Shortly after I saw the 60 Minutes report, TechRepublic blogger Toni Bowers wrote about how IT managers must prepare for the Millennials. Again, the focus was on how our culture must make way for the under-30 workforce; supposedly everybody has to kowtow to the Millennials because they think their elders aren’t supposed to intimidate them.
Hello? Am I the only one who thinks this is just wrong?
I’m not that much older than these people, but I am old enough to remember that Generation X entered the workforce to the tune of “you’re a slacker,” “you need to be more motivated,” “get a job,” and “you’re a loser if you still live with your parents.” Now, slacking is considered a “market condition,” and living at home is considered a wise economic decision. How come we had to adjust to the world, and now we’re adjusting the world for them?
As a representative of Gen X, I have to say that at the first mention of “step aside, old lady,” I will whap that Millennial whippersnapper upside the head with my soon-to-be-non functioning iPod.
That being said, I work with quite a few Generation Y colleagues, and they are lovely people — hard workers, for the most part — smart, and motivated in the way of ambitious young people, not at all the special snowflakes or idiot savants 60 Minutes made them out to be.
There are, admittedly, a few generational differences. But in my mind, these center around the idea that technology is taken for granted among people who have spent most of their lives around it.
For instance, not that long ago when I was in college (and I’m certainly dating myself here), I was told that to pursue a future in graphic design, I would need to learn the appropriate computer skills on my own because the school lacked those resources. Also, our “social networking” was done via Telnet, in green text on a black screen, with only our imaginations and vocabularies enabling us to throw sheep at each other. Nowadays, both those cases would be unthinkable.
Similarly, fellow Network Hubster Tessa Parmenter recently blogged about how shocking it can be when someone lacks email in this day and age. The same day, Michael Morisy reported on the fact that Generation Y wireless customers are more fickle and likely to jump ship if their carriers don’t deliver.
Both those examples show an insistence on connectivity — on technology that does what people want it to do — but (in my mind, at least) they don’t scream “hold my hand or I won’t work for you!”
So maybe it’s not Generation Y, but the media hype machine, that needs to grow up.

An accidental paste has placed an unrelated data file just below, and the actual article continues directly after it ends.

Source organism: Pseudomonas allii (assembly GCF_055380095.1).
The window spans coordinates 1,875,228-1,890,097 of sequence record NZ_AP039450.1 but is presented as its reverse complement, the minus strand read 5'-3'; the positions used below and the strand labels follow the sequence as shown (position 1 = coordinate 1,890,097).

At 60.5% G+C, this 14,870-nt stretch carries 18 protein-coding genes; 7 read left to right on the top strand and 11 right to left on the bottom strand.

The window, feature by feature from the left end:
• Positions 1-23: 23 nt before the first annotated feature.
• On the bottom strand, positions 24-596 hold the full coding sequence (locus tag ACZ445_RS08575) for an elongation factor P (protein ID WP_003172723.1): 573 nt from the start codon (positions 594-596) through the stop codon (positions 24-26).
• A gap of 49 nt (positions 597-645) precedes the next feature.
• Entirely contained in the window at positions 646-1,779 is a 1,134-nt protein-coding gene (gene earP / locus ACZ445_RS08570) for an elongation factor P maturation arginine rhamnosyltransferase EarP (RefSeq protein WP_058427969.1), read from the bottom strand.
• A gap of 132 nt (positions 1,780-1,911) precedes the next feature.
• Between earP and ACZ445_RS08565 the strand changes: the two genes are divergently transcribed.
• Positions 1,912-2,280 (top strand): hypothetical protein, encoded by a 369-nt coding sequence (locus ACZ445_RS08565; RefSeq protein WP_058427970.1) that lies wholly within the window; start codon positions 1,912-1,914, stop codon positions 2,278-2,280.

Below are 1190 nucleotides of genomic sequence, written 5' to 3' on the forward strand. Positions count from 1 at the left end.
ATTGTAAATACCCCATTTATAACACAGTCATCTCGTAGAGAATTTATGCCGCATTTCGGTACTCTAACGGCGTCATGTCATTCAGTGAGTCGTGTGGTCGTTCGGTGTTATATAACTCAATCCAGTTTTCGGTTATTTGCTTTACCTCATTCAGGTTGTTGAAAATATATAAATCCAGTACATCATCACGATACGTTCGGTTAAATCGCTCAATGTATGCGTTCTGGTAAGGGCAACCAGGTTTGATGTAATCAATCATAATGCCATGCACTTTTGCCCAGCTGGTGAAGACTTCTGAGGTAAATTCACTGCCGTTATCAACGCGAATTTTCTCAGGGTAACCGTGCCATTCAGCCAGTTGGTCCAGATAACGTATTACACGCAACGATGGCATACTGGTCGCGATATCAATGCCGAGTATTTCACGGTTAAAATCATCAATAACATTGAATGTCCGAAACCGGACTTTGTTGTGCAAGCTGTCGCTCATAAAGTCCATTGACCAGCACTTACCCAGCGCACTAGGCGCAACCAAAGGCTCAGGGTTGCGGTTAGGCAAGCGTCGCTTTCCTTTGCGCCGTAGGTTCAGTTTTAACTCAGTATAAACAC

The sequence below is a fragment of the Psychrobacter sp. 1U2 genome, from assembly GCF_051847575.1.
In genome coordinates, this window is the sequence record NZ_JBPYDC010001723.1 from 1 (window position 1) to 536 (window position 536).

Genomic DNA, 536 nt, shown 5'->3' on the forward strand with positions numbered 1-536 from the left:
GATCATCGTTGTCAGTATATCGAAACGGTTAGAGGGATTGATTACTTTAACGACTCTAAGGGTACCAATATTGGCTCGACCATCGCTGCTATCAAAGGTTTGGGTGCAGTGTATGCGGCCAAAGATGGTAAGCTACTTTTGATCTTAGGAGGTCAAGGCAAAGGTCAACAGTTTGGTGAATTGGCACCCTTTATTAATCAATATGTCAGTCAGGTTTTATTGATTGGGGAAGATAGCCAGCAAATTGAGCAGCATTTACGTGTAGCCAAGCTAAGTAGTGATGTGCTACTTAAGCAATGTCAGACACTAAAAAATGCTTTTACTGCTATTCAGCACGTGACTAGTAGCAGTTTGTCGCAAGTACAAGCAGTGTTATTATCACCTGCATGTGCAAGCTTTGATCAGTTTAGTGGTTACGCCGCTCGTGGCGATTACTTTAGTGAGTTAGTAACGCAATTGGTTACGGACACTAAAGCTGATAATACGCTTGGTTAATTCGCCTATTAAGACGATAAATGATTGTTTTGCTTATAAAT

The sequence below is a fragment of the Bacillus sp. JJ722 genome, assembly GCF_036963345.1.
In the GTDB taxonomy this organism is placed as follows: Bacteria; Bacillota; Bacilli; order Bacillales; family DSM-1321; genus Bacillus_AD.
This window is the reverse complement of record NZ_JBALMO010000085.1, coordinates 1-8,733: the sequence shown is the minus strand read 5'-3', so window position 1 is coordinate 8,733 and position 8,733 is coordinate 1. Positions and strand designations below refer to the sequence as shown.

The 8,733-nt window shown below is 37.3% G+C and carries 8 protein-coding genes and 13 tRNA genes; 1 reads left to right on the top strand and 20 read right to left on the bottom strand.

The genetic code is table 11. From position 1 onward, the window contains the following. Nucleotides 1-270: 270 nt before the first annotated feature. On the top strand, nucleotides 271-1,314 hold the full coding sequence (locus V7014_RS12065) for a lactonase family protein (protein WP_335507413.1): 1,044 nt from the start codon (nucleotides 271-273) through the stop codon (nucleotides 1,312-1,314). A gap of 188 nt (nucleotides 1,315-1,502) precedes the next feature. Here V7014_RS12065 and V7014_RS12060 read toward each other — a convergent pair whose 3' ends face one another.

Sure, Carrie Bradshaw was mystified when her Mac died, but that’s no reason to hate on Sex and the City.
As much as pop culture may have you believe that the worlds of beauty and brains lie as far apart as Mars and Venus (Ashton Kutcher’s television “social experiment,” Beauty and the Geek, comes to mind), the truth is that the world is made up of plenty of geeky girls and eye-candy boys — and individuals who defy stereotypes and combine the best of both worlds. And one of the lessons from Sex and the City (if you can believe an HBO comedy would have a lesson) was that love can come in many unexpected packages, from Carrie’s Mr. Big to Charlotte’s true love — short, bald, sweaty and hairy-backed Harry Goldenblatt. Carrie even once dated a comic book guy… though he looked more like an indie rocker than Jeff Albertson.
Of course, that doesn’t mean that a few geeks won’t gag a little at the mention of tomorrow’s Sex and the City opening.
Nobody expects computer nerds to get giddy about satin pumps or the latest trends in foil highlighting. Leave the differential equations to the geeks and the eyebrow waxing to the so-called beauties, because if they try to swap, the results are not good — that’s the kind of thing that makes Beauty and the Geek entertaining. For that matter, I don’t even think the majority of men or many women care about that stuff.
But I do like to rail against the stereotype that women just can’t grasp technology (or that geeky people can’t also be pretty people, if they want to). So when I got an email from Ketchum PR this afternoon announcing an anti-Sex and the City promotion with Best Buy’s Geek Squad, I decided to have a little fun.
The email started off with a typical publicity shot of the four Sex and the City ladies with the caption, “IF THIS PHOTO UPSETS YOU, READ ON.” It followed by saying, “Sure Sex and the City will be adored by fanatic females that sip cosmos, adorn Manolos and look for their Mr. Big to get them out of credit card debt, but what about the unfortunate men that get dragged to this film?”
It went on to explain that Geek Squad agents will be handing out promotional packets at theaters in New York, Chicago and LA. The packets will contain four quarters and a list of excuses, so the geeks can run away to the safety of a video arcade. (Good luck finding that arcade, or an arcade game that runs for just four quarters!)
They also sent Geek Squad agents on the NYC “Sex and the City tour” to “become experts on the show.” The video is pretty amusing:
Here was my reply. I hope geek girls everywhere are vindicated.
Your email message was more offensive than the photo — what about men who *like* Sex and the City, or females who don’t like it, or the masses of well-rounded people who actually enjoy (gasp!) both their Manolos AND Mario Bros.? Can’t I have my cosmo and play arcade games? And, incidently, I’ll take Tony Stark to ease my debt over Mr. Big any day.